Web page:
According to Tim Hortons, what is your data worth? A coffee and a donut, apparently

Tim Hortons, the Canadian fast-food chain accused of using its mobile app to collect “large amounts of sensitive location data” in violation of Canadian privacy laws, says it has reached a proposed settlement in the resulting class actions, Vice reports. To compensate for tracking users, recording their movements “every few minutes” even when the app was closed, the channel is offering to give affected users… a free hot drink and a free pastry worth one just under $9 CAD plus tax.

Customers began receiving emails detailing the proposed settlement on Friday, and screenshots have been released. posted on Twitter by James McLeod. “You are receiving this email in connection with a proposed settlement, subject to court approval, of a national class action lawsuit involving the Tim Hortons app and geolocation data collection between April 1, 2019 and April 30, 2019. September 2020,” the email reads. “As part of the proposed settlement agreement, eligible app users will receive a free hot beverage and a free bakery product.”

In addition to offering the beverage and snack (which have a retail value of CAD$6.19 and CAD$2.39 plus tax respectively), Tim Hortons has also pledged to permanently remove any geolocation of group members. . But above all, the restaurant chain tells World News that the proposed settlement is not an admission of wrongdoing and that the allegations have not been proven in court.

The allegations surfaced in a report by the national post, when a reporter discovered that the app had tracked their location more than 2,700 times in less than five months. A subsequent investigation by Canadian privacy watchdogs found that even though the app asked for location permission, it misled users into believing that they would only be tracked using the application. Instead, they would have been tracked throughout their day, allowing Tim Hortons to infer where they lived, where they worked, and analyze when they visited competing restaurants or major sports venues.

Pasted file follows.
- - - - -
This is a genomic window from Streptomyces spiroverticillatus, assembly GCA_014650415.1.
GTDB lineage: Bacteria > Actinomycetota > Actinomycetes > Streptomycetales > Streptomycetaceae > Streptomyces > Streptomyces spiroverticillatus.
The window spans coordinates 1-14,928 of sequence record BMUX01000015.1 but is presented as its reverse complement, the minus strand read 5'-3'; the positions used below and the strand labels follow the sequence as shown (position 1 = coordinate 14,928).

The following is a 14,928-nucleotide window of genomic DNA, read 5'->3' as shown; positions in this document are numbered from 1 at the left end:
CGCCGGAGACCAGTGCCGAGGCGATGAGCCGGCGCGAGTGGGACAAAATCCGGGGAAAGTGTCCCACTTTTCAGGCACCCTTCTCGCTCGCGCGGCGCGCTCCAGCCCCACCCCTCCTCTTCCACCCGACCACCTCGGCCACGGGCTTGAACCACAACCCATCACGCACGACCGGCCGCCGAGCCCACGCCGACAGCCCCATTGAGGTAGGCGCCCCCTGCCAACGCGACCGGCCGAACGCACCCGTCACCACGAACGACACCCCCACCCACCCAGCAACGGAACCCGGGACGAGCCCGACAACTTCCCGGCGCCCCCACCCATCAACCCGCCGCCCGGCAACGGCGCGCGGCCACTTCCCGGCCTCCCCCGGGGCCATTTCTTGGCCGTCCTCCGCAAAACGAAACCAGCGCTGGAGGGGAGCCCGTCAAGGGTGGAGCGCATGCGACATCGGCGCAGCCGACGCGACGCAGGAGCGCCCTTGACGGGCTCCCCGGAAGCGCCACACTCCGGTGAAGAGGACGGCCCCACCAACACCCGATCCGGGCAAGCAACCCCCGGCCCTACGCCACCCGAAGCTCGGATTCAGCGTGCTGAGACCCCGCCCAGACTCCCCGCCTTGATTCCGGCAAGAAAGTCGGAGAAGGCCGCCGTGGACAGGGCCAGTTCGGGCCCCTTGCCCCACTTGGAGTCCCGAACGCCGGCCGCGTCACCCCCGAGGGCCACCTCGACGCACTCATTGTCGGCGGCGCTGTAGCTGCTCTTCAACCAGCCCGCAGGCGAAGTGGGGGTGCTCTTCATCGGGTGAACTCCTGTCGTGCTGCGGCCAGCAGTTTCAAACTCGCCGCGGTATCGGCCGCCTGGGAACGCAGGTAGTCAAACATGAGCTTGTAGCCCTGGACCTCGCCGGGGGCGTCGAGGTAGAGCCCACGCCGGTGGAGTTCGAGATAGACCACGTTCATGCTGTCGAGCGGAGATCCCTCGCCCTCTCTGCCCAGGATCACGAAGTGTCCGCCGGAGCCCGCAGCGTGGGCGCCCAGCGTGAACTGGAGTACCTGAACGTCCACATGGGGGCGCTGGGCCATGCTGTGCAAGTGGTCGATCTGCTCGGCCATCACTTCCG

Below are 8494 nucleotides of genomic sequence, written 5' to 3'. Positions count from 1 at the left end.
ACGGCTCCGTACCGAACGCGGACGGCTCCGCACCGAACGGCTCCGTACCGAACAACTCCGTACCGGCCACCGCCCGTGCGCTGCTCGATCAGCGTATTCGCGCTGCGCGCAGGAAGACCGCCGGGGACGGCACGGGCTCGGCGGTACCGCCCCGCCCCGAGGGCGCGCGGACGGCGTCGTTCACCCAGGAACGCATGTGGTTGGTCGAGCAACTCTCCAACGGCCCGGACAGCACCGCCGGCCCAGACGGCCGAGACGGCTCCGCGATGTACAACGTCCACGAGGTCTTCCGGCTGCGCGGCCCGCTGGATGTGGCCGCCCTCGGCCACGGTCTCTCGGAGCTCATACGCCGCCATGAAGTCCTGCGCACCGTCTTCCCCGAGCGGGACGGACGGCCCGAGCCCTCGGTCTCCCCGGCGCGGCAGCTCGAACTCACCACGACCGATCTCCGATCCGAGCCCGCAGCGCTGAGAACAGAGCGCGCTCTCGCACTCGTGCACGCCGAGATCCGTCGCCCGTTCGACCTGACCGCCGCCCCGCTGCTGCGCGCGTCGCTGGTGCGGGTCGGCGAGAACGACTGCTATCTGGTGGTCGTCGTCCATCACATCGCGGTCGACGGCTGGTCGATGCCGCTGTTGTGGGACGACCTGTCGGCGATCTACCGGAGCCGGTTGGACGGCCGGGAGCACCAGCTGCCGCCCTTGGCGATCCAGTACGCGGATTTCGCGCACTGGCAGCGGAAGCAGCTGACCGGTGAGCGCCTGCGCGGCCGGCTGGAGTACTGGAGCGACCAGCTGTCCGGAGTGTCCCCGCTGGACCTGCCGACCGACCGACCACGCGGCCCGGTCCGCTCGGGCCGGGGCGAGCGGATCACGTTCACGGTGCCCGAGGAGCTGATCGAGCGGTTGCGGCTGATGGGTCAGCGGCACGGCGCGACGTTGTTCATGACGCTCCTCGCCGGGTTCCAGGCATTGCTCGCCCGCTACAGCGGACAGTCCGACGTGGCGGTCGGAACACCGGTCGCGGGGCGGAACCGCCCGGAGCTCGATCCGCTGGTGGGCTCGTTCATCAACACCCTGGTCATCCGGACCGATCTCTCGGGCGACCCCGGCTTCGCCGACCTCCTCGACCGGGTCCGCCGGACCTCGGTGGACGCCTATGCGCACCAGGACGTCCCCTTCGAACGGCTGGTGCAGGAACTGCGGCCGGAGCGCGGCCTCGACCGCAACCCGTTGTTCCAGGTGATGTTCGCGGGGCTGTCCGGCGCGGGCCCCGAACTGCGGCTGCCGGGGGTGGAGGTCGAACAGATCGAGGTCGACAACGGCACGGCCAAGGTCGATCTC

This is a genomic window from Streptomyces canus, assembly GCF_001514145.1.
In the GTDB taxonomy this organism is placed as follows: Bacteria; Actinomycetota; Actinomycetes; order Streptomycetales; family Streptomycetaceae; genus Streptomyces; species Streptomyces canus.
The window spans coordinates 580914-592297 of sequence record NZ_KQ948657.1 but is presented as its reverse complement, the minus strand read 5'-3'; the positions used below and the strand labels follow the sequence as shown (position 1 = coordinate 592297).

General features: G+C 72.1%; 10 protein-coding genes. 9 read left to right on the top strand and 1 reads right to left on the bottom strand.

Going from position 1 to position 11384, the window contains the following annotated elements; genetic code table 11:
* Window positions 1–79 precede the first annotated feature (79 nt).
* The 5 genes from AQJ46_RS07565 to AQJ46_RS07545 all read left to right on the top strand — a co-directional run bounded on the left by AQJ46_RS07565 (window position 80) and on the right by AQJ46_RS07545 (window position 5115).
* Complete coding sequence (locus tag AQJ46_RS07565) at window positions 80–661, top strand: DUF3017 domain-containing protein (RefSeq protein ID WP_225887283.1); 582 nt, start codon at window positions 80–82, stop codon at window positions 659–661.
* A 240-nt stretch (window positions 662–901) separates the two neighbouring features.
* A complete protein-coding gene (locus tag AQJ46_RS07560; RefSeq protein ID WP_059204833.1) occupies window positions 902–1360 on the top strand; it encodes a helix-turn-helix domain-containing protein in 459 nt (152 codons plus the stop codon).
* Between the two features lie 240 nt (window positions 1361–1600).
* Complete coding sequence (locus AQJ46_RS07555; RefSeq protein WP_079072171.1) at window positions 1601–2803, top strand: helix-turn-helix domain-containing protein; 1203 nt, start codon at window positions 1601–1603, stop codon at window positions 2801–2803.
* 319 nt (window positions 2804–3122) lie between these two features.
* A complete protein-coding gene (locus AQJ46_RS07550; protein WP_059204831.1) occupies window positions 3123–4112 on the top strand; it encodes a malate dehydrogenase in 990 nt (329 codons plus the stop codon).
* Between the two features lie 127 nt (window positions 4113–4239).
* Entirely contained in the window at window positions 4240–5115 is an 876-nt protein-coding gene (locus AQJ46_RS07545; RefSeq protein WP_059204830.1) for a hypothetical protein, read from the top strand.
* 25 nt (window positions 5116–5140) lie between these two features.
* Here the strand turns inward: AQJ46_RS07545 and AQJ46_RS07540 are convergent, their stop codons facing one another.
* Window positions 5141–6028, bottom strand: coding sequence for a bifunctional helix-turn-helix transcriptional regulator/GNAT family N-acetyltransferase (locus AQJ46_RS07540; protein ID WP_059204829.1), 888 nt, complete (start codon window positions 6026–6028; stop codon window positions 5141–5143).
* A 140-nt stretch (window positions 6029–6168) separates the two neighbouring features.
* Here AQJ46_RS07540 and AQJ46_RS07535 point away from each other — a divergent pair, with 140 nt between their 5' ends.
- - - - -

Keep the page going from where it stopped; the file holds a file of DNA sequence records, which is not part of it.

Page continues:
The company originally planned to use this information for targeted advertising, but ended up using it to analyze user trends, such as determining when they may have switched to rival coffee chains. “Tim Hortons has clearly crossed the line by amassing an enormous amount of highly sensitive customer information,” Privacy Commissioner of Canada Daniel Therrien said when the report was released. “Tracking people’s movements every few minutes of every day was clearly an inappropriate form of surveillance.”

“We are pleased to have reached a proposed settlement, subject to court approval, in the four class action lawsuits in Quebec, British Columbia and Ontario involving the Tim Hortons app,” a gatekeeper said. chain word. Vice. “As part of the proposed settlement agreement, eligible app users will receive a free hot beverage and a free bakery product.”

“All parties agree that this is a fair settlement and we look forward to the Superior Court of Quebec’s decision on the proposal. We are confident that pending Quebec court approval of the settlement, the courts in British Columbia and Ontario will recognize the settlement,” they said.

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